CIF Guidelines


Pamina Yung, Staff Writer

With sports seasons starting soon, the California Interscholastic Federation (CIF), has created a ten-page document with guidelines regarding how education-based athletic practices in secondary schools are to be carried out during the coming season.

According to its website, “The CIF provides equitable athletic competition for more than 1600 high schools in California….The CIF also is the service organization to its member-schools, providing awards, honor programs, and distributing information on up-to-date health and safety issues.”

The CIF acknowledges that not all student-athletes in the entire state of California may be able to participate in sports at the same time and that their guidelines are to be considered along with instructions from local county health officials. Due to limited availability for testing and future COVID-19 updates, the guidelines are subject to change.

The guidelines recommend that schools resume practices and competitions in phases. Phase One requires a radius of at least six feet between individuals and gatherings that consist of no more than what is permitted by local directions. To limit exposure, students should work out in “pods” of the same group of five to ten people. The locker rooms are off-limits for Phase One. Phase Two guidelines state that the number of people included in indoor gatherings must not exceed the maximum given by the local county. Up to 50 people are allowed to be together for outdoor workouts. The six-feet-radius rule and “pods” suggestion also applies to Phase Two.

All facilities and equipment surfaces need to be cleaned well, and hand sanitizer should always be provided. People need to wash their hands with soap and water for a minimum of 20 seconds before engaging in physical activity. Students are advised to take a shower and wash their clothes promptly after arriving home. All students and coaches must be screened for symptoms every day, and need to report positive symptoms.

Everyone also needs to bring their own water which, along with food and athletic equipment such as towels, should not be shared. Face coverings need to be worn during exercise, with the exception of swimming, distance running, or other high-intensity aerobic activity. Using plastic face shields is discouraged due to possible injury. Cloth masks are acceptable. Students should also minimize out-of-state or non-local travel. Sadly, high-fives, fist/chest bumps, hugs, and other gestures of comradery that involve physical contact are not allowed.

Sports will be a bit unusual this year, but junior Cara Hung, a member of the Girls Varsity Tennis team, expressed her optimism, stating, “Fortunately, tennis is one of the sports that are naturally socially distant, so I feel like practice won’t be too different (than usual) even with the guidelines in place. Honestly, I’m just looking forward to seeing my teammates and starting practice.”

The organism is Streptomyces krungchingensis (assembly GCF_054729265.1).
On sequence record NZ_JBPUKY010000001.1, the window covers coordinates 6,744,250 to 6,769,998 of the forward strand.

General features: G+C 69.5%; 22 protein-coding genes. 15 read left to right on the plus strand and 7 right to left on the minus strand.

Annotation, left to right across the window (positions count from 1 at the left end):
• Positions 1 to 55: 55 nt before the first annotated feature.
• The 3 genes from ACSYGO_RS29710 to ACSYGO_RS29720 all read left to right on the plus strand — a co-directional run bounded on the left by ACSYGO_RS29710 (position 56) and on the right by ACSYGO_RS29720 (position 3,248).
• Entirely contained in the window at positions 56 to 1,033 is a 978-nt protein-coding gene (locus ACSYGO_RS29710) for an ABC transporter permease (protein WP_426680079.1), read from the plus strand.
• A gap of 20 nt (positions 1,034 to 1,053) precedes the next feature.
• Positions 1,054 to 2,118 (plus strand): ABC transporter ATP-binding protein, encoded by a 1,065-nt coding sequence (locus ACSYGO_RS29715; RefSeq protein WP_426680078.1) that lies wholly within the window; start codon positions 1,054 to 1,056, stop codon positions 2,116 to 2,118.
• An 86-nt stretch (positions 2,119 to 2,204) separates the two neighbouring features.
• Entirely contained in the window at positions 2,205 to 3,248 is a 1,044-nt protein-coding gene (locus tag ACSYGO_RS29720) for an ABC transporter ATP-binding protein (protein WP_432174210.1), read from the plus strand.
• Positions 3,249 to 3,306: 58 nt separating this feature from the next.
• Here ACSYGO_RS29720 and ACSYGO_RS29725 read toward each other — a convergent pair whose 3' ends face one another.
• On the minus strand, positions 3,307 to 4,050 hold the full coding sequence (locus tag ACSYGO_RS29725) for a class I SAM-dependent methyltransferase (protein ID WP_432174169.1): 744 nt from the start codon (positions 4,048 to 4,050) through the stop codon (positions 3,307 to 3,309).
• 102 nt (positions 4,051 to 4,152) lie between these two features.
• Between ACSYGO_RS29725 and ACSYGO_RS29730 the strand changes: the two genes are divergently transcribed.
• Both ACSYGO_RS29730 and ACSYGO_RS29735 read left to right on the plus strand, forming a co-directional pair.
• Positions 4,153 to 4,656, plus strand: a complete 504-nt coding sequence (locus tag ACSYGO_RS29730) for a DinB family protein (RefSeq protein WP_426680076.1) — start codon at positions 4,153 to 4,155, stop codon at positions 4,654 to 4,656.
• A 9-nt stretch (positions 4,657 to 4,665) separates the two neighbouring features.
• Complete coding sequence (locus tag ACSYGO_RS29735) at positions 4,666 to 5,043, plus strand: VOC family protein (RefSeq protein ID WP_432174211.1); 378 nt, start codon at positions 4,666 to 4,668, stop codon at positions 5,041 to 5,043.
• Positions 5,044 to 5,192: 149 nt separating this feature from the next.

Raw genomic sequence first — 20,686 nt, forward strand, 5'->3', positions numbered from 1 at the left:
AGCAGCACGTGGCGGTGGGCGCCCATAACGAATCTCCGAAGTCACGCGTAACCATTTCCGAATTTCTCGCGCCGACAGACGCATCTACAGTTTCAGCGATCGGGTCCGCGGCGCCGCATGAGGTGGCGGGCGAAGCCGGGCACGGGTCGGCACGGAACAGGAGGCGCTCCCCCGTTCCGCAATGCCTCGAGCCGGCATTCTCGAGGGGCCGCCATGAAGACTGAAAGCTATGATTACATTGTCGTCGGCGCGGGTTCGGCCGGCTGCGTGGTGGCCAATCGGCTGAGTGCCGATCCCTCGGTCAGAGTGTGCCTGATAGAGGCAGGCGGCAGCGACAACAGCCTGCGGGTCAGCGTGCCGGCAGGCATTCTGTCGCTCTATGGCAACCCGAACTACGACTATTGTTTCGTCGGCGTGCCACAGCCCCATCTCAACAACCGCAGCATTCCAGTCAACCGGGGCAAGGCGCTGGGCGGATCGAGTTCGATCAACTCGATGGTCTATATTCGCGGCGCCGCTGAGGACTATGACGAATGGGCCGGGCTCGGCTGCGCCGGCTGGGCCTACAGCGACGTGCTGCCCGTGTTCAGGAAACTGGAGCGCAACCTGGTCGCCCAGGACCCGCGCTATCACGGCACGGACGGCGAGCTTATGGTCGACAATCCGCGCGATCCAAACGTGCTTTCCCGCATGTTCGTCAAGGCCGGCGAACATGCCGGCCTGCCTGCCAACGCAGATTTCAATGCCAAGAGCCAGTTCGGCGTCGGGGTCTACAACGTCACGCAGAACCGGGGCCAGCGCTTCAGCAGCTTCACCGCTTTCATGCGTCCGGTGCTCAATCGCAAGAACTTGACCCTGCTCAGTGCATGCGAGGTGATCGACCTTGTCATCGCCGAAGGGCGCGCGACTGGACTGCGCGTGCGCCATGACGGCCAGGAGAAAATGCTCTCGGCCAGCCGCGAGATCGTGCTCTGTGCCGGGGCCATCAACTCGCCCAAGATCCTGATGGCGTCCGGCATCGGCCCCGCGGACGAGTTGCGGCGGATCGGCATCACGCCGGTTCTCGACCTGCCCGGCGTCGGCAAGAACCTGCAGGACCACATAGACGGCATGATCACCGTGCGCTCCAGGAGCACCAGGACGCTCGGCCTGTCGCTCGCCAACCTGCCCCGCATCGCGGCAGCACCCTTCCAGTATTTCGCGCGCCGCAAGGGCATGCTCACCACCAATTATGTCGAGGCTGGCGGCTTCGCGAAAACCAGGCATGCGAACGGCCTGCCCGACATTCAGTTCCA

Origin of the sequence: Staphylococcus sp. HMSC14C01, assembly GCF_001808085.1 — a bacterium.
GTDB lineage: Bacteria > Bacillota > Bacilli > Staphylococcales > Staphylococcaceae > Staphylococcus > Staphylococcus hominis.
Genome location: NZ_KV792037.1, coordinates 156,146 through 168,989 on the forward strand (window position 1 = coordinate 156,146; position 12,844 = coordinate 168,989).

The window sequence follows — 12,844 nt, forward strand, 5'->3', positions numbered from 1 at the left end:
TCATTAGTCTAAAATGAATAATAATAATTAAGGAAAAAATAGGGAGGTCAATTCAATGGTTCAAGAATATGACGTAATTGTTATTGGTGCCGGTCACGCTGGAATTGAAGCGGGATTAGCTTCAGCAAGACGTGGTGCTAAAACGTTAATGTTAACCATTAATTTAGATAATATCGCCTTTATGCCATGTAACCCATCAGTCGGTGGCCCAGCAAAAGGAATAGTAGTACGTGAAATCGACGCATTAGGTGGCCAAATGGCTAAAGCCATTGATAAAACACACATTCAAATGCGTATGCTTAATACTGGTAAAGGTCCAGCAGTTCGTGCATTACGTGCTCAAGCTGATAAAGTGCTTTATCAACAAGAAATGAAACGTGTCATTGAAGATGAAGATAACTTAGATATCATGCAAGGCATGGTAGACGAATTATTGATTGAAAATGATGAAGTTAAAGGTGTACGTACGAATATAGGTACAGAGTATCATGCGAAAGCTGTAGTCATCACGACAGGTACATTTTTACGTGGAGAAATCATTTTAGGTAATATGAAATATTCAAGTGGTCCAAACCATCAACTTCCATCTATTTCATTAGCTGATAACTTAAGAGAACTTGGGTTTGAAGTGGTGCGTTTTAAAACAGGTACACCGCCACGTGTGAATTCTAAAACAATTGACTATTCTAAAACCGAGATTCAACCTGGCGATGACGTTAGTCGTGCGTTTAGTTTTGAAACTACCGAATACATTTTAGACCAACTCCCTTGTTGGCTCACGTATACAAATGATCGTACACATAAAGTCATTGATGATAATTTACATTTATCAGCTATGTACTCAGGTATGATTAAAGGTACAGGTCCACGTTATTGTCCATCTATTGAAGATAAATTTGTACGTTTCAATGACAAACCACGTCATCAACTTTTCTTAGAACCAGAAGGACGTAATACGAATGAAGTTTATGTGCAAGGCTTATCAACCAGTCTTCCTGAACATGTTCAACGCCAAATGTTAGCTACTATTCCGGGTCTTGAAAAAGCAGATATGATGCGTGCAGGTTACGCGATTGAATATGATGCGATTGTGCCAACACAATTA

Sophomore Lawryn Chen, who is on the Varsity Softball team, said, “I believe it (the CIF guidelines) will affect the social aspect of our practices the most. We won’t be able to interact with each other as we did before, but at least we’ll be together. When we’re practicing, it shouldn’t be too different since fielders are a good distance away from each other regularly during defense. There should also be minimal trouble with keeping up with these safety guidelines for our offensive practices.”

If social distancing and CIF and local county guidelines are met and followed, cross country, track and field, swimming, golf, tennis, and badminton are authorized to immediately begin practice through Phase One and Phase Two. Volleyball, lacrosse, soccer, baseball, softball, gymnastics, field hockey, football, wrestling, competitive cheerleading, basketball, and water polo can resume based on local county guidelines decisions. The specifics on how each sport should conduct practice are on the CIF’s website.

AHS’ swim and water polo teams have already begun practice and are following the CIF’s guidelines. According to Janice Clark, the coach of both sports, she and her assistant used red duct tape to create six-feet distance markers and allowed only one person to use the bathroom at a time. In addition, one of the aquatic center’s gates served as a one-way entrance while the other was a one-way exit. Groups of two students were split into 13 lanes, one student on each end. Some lanes were also shared by siblings.

During water polo, goalie positions were omitted and replaced with sniper nets, and each person retrieved their own ball which was labeled with a number assigned to a specific person. After conditioning exercises, players worked on individual ball skills. These rules were also used during the summer swim and water polo camps, which were very successful especially since there were fewer students.

Ms. Clark stated, “Thanks to our summer day camps, we already have a working game plan for practices under the CIF guidelines, and we are looking forward to the time when we will be allowed to begin high school practices. Of course, by the time we get to the end of December, when CIF is planning to begin the actual competitive season for those sports designated into the fall season group (which includes boys and girls water polo), we must have the ability to have physical contact and share equipment, or the water polo season won’t be able to happen. Boys and Girls Swimming is in CIF’s spring season, which begins competition in March. Because swimming is less contact-oriented, it may be easier to begin competition for that sport. For the moment, we are hoping that LA County will move soon to the Tier 2 category in Governor Newsom’s plan so that things will open up more. Our teams are looking forward to getting back in the pool.”


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